It was 1991, and the American economy was in trouble, and there was war and strife in the Middle East.
In other words, it was much as it is now. George McGovern, out of the Senate for a decade, was mulling one final run for the White House. President George H. W.
Bush was preparing to run for a second term, and his popularity was at an all-time high after the brief first Gulf War, so many prominent Democrats shied away from running.
McGovern, who had sought the presidency in 1968, 1972 (when he was the Democratic candidate), and 1984, was strongly considering one last run. So it was only natural that when he saw another veteran politician during a flight, he sought some advice.
That person was Richard Nixon, who had defeated McGovern in a landslide in 1972. Both men were World War II veterans, both were in public life for decades, and both maintained an abiding interest in the game after they left the arena.
McGovern spotted Nixon on the flight, and invited him to sit by him. Soon, McGovern and Nixon were side-by-side, discussing the 1992 race. McGovern, then nearing 70, confessed he was strongly considering one more run for the presidency.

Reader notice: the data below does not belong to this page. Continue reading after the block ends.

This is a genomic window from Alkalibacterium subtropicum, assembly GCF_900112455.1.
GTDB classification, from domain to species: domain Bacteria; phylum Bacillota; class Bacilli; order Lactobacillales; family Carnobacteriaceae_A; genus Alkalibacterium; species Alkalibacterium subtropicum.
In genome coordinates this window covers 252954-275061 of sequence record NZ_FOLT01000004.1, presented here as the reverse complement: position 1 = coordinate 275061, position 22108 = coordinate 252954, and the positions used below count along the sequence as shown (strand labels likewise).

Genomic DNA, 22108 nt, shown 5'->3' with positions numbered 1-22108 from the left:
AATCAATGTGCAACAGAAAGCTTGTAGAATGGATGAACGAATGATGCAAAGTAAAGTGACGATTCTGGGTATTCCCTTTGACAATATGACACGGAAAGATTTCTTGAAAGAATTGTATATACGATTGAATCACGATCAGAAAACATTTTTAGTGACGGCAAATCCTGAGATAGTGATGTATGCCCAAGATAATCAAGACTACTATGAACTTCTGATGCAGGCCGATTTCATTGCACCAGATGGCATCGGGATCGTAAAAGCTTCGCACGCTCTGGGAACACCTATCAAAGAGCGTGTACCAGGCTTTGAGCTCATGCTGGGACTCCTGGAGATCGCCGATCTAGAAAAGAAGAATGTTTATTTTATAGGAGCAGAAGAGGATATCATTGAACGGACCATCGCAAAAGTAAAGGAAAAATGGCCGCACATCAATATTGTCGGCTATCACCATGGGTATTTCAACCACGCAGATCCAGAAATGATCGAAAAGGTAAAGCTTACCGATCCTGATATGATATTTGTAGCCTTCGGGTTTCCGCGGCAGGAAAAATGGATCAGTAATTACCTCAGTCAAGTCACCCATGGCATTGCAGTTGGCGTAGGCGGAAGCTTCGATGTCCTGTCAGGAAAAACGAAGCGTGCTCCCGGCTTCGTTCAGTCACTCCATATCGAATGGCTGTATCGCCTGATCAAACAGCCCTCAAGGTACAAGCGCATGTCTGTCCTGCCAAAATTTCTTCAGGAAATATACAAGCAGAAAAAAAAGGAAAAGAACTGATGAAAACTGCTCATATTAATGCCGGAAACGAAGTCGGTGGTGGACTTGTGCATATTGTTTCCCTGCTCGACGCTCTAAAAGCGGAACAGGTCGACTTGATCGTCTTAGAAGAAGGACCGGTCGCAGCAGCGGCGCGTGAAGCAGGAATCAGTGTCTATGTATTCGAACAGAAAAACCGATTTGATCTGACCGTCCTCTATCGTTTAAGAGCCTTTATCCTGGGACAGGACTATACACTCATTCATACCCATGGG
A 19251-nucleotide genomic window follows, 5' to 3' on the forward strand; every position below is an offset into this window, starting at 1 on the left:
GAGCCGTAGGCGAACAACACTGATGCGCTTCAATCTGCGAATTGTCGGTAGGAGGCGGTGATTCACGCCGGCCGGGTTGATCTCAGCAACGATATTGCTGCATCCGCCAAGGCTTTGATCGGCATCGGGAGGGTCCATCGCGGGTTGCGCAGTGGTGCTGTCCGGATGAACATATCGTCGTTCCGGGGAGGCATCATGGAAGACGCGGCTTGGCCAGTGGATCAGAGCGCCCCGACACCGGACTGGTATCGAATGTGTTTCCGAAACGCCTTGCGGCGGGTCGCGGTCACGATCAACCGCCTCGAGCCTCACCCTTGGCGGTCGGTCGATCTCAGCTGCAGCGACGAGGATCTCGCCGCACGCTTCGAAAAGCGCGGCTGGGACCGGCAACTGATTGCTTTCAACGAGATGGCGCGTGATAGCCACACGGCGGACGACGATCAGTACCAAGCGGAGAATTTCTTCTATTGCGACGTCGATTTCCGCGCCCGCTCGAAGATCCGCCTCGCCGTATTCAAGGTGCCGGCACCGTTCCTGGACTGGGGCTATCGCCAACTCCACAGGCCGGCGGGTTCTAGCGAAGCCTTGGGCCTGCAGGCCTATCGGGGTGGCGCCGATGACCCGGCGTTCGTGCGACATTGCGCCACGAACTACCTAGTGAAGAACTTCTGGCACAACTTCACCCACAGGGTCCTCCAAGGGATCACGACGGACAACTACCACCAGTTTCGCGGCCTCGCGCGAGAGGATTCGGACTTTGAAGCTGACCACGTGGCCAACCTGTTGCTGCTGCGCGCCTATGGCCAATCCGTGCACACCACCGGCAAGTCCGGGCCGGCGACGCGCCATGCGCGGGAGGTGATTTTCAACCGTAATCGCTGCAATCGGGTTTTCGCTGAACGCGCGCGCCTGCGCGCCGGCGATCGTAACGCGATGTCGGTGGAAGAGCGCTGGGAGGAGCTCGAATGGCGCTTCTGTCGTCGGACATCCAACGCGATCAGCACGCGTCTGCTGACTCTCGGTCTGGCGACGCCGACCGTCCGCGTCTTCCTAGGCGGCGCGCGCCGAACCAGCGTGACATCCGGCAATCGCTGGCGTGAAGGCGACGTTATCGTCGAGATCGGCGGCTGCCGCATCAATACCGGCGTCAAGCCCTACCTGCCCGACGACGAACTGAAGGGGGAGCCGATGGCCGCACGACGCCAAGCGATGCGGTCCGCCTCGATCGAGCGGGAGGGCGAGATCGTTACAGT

George, do you have something to say that no one else is saying? That’s what McGovern recalled Nixon saying to him. Do you want to raise issues and ideas that no one else is, the old Republican fox asked the old Democratic lion. And would people listen?
McGovern thanked him for the advice. He continued to ponder the race before he decided against it. Instead, Bill Clinton, who jump-started his political career by organizing Texas for McGovern in 1972, ran and won.
McGovern did return to public life, as Clinton appointed him representative to the U.N. Food and Agriculture Organization in Rome, and in 2000, awarded him the Presidential Medal of Freedom, the country’s highest civilian honor.
McGovern didn’t forget his old rival, either, attending the funerals of Pat and Richard Nixon. George McGovern and Richard Nixon were not friends, but neither were they bitter enemies, at least not at the end of their lives.
When he told me this story in 2008 during an extended interview at the McGovern Center, McGovern laughed when he said he always wondered what other people on that flight thought when they saw the two of them together.